The announcement that Verizon, the telecommunications giant, will partner with Healthsense, a home health monitoring company, indicates that the adoption of telehealth services beyond project pilots and government-funds required to bolster the market is real.
Verizon is upgrading the FiOS network, which it will extend to senior housing and assisted living communities that would use Healthsense’s suite of remote health monitoring, personal emergency response systems, wireless nurse call, and wellness monitoring products. The broadband FiOS network is upgradeable to 100 megabits per second, which would enable the bandwidth required by home health technologies that require high performance and reliable network connectivity.
These services can be available community-wide, or on a resident-by-resident individual basis.
Health Populi’s Hot Points: Seniors tend to utilize more health services than younger people: the average person over 65 is managing at least three chronic conditions and takes at least 3 prescription medicines. This substantial burden of chronic disease can be better managed at home to prevent avoidable ER admissions, inpatient admissions, and visits to physicians’ offices — saving the individual patient time and travel cost, and conserving health care providers’ time and space that can be better used by sicker patients.
There have been several formidable barriers to the mainstream adoption of home telehealth, one aspect of what West Wireless terms “infrastructure-independent” health care. One has been regulatory: both the Federal Communications Commission and the Food and Drug Administration are working on more quickly introducing wireless medical devices to the market while ensuring patient safety and interoperability. The FCC will issue a final rule (proposed in 2010) expanding its radio spectrum service to include wireless test beds. The FDA’s Medical Device Innovation Initiative will compress the pre-market approval process to 150 days, which is roughly half the normal time lapse to approve new technologies.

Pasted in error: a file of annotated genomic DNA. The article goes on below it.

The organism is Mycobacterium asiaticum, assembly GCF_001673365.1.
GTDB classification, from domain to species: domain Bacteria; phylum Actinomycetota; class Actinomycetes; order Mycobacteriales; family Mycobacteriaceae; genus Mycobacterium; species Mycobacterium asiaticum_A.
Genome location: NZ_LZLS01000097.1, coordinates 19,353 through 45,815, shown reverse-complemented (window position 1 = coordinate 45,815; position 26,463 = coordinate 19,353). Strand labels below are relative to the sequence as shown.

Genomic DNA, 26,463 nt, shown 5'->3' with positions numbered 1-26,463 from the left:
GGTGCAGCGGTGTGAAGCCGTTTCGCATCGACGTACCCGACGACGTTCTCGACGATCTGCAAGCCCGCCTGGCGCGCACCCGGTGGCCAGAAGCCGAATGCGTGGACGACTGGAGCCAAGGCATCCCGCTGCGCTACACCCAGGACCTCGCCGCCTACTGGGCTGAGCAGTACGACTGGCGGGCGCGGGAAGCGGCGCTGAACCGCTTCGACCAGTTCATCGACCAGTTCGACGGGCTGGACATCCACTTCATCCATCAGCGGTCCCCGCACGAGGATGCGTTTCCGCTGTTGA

A second major obstacle to telehealth deployment has been reimbursement: how would health care providers be compensated for linking up with, and supporting, patients’ care at home? A key new rule from the Centers for Medicare and Medicaid Services was announced on May 2, 2011, effective July 2011, which supports telemedicine by streamlining credentialing and privileging of telehealth providers delivering services to Medicare hospitals. This lowers the administrative burden of delivering telehealth and telemedicine services for hospitals and providers. This signals and CMS is embracing the value and potential for telehealth to extend services beyond the walls of institutions.
Post-script: @faisal_q, Faisal Qureshi my colleague on Twitter, asked me for a few more bullets on barriers. He noted the cost of FiOS which could be out-of-reach for some seniors. Other obstacles through the consumer-lens include:
Provider-connectivity: Who will be actually monitoring the patient from a distance? Does the patient’s monitoring device link to their medical home or personal physician? An on-call nurse or on-site clinical professional who is underpinned with an electronic health record?
Consumer acceptance: Will the target market of seniors want to live with remote health devices?
Value proposition and pricing: An historic barrier is cost. How will the Healthsense products bundled with FiOS be priced? How will the value be communicated and positioned to seniors — and their care-giving adult children?
Clearly, remote health monitoring, whether for seniors or “youngers” will require a team-oriented, integrative health approach. While the Verizon/Healthsense program is a positive sign for remote health monitoring, more barriers prevent significant short-term adoption. For more on the complex topic of Connected Health, see my white paper sponsored by the California HealthCare Foundation, The Connected Patient.